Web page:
Infineon leverages recyclable pcbs
EP&T MagazineElectronics Production / Materials Environmental boards Editor Pick Evaluation INFINEON Jiva-Materials materials pcbs plant-based production Soluboard
Jiva Materials to minimize electronic waste & carbon footprint of demo and evaluation boards
In an effort to help reduce the carbon footprint and promote sustainability, improving environmental protection – Infineon Technologies AG has taken another important step towards a greener future with the introduction of Soluboard, a recyclable and biodegradable printed circuit board (pcb) substrate based on natural fibers and a halogen-free polymer. The product was developed by UK start-up Jiva Materials and helps to reduce the carbon footprint of the electronics industry.
Soluboard’s plant-based pcb material is made from natural fibers, which have a much lower carbon footprint than the traditional glass-based fibers. The organic structure is enclosed in a non-toxic polymer that dissolves when immersed in hot water, leaving only compostable organic material. This not only eliminates pcb waste, but also allows the electronic components soldered to the board to be recovered and recycled. By using Soluboard for its demo and evaluation boards, Infineon is making another important contribution to the testing of sustainable designs in the electronics industry.
“For the first time, a recyclable, biodegradable pcb material is being used in the design of electronics for consumer and industrial applications – a milestone towards a greener future,” said Andreas Kopp, Head of product management discretes at Infineon’s Green Industrial Power Division. “We are also actively researching the reusability of discrete power devices at the end of their service life, which would be an additional significant step towards promoting a circular economy in the electronics industry.”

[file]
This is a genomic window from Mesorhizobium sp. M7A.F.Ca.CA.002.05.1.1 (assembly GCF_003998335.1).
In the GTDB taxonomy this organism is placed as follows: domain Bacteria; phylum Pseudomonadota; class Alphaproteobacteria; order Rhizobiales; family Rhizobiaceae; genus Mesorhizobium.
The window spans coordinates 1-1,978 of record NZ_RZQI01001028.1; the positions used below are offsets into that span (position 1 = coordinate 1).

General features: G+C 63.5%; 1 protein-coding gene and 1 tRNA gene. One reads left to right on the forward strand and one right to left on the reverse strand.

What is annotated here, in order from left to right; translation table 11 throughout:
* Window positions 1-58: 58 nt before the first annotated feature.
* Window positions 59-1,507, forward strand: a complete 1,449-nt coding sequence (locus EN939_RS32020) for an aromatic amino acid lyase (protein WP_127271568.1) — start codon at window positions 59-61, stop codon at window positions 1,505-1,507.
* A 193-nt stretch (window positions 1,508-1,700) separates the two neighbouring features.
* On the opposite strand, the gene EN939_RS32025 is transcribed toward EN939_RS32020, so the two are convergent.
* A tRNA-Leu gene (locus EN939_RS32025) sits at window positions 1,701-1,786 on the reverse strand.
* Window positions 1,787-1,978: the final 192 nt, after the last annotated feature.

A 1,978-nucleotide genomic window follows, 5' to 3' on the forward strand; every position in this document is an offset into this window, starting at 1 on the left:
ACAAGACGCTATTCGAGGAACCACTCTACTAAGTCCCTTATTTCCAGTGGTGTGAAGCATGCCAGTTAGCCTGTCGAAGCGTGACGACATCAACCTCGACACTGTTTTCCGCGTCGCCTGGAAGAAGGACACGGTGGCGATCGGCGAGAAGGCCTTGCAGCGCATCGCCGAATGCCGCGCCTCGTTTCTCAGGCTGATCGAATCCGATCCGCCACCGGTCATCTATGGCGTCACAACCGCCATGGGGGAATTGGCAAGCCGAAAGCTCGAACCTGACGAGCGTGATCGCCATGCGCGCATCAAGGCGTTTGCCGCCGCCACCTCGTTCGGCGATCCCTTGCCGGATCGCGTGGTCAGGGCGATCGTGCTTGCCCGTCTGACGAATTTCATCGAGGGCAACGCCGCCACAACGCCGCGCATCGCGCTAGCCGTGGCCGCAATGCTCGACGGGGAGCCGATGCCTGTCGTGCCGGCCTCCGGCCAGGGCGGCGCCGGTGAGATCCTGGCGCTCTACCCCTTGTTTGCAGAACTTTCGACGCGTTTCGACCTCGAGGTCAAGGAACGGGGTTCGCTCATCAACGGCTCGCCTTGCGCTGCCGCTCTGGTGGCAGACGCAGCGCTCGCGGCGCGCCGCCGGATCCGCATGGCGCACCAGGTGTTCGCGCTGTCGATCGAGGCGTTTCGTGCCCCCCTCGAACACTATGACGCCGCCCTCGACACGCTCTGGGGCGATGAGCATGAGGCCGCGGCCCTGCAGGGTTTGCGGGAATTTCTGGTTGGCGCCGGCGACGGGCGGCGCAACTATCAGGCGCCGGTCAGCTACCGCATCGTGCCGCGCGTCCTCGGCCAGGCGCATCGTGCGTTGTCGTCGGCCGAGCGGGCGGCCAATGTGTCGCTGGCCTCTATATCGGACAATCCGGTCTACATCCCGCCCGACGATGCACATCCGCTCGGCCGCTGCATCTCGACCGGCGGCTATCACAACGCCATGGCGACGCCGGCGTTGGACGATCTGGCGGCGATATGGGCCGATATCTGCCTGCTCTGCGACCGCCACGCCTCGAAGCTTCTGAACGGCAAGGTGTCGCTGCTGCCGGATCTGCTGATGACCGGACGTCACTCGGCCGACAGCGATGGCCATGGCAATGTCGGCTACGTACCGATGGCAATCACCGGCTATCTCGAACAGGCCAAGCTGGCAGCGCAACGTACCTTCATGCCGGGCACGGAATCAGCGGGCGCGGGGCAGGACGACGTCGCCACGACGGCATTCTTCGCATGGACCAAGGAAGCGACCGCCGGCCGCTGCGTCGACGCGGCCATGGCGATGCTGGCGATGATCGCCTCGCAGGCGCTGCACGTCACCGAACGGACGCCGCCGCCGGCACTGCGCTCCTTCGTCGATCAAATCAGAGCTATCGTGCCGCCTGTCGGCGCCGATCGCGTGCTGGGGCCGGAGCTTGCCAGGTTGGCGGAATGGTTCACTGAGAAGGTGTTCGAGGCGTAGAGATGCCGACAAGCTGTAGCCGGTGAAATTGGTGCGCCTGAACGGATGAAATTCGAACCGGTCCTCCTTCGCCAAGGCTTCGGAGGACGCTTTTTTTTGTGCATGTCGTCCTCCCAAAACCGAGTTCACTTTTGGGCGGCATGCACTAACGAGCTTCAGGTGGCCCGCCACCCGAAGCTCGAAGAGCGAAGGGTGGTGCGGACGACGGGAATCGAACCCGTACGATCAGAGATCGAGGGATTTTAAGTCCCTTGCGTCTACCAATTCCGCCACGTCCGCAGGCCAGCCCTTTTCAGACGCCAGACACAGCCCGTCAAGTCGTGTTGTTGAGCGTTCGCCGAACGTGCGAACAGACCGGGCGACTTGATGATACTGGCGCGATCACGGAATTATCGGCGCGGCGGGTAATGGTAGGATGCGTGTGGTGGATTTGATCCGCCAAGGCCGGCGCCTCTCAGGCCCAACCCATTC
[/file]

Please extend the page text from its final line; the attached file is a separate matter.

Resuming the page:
“Adopting a water-based recycling process could lead to higher yields in the recovery of valuable metals,” said Jonathan Swanston, CEO and co-founder of Jiva Materials. “In addition, replacing FR-4 pcb materials with Soluboard would result in a 60 percent reduction in carbon emissions – more specifically, 10.5 kg of carbon and 620 g of plastic can be saved per square meter of pcb.”
Currently, Infineon is using the biodegradable material to reduce the carbon footprint of demo and evaluation boards – but is also exploring the possibility of using the material for all boards to make the electronics industry more sustainable. In doing so, Infineon is following the European Commission’s “Green Deal” agenda, which aims to achieve climate neutrality by 2050 by making circularity the mainstream in our lives and accelerating the greening of the EU economy. In addition, the company is committed to the responsible collection and recycling of electronic products manufactured by Infineon in accordance with the EU Directive on Waste of Electrical and Electronic Equipment (WEEE).
Infineon has produced three different demo boards using Soluboard technology and plans to expand its offering over the next few years. More than 500 units are already in use to showcase the company’s power discretes portfolio, including one board that features components specifically for refrigerator applications. Based on the results of ongoing stress tests, the company plans to provide guidance on the reuse and recycling of power semiconductors removed from Soluboards, which could significantly extend the lifetime of the electronic components.
The research will also provide Infineon with a fundamental understanding of the design and reliability challenges customers face with the new material in their core applications. In particular, customers will benefit from the new knowledge as it will contribute to the development of sustainable designs.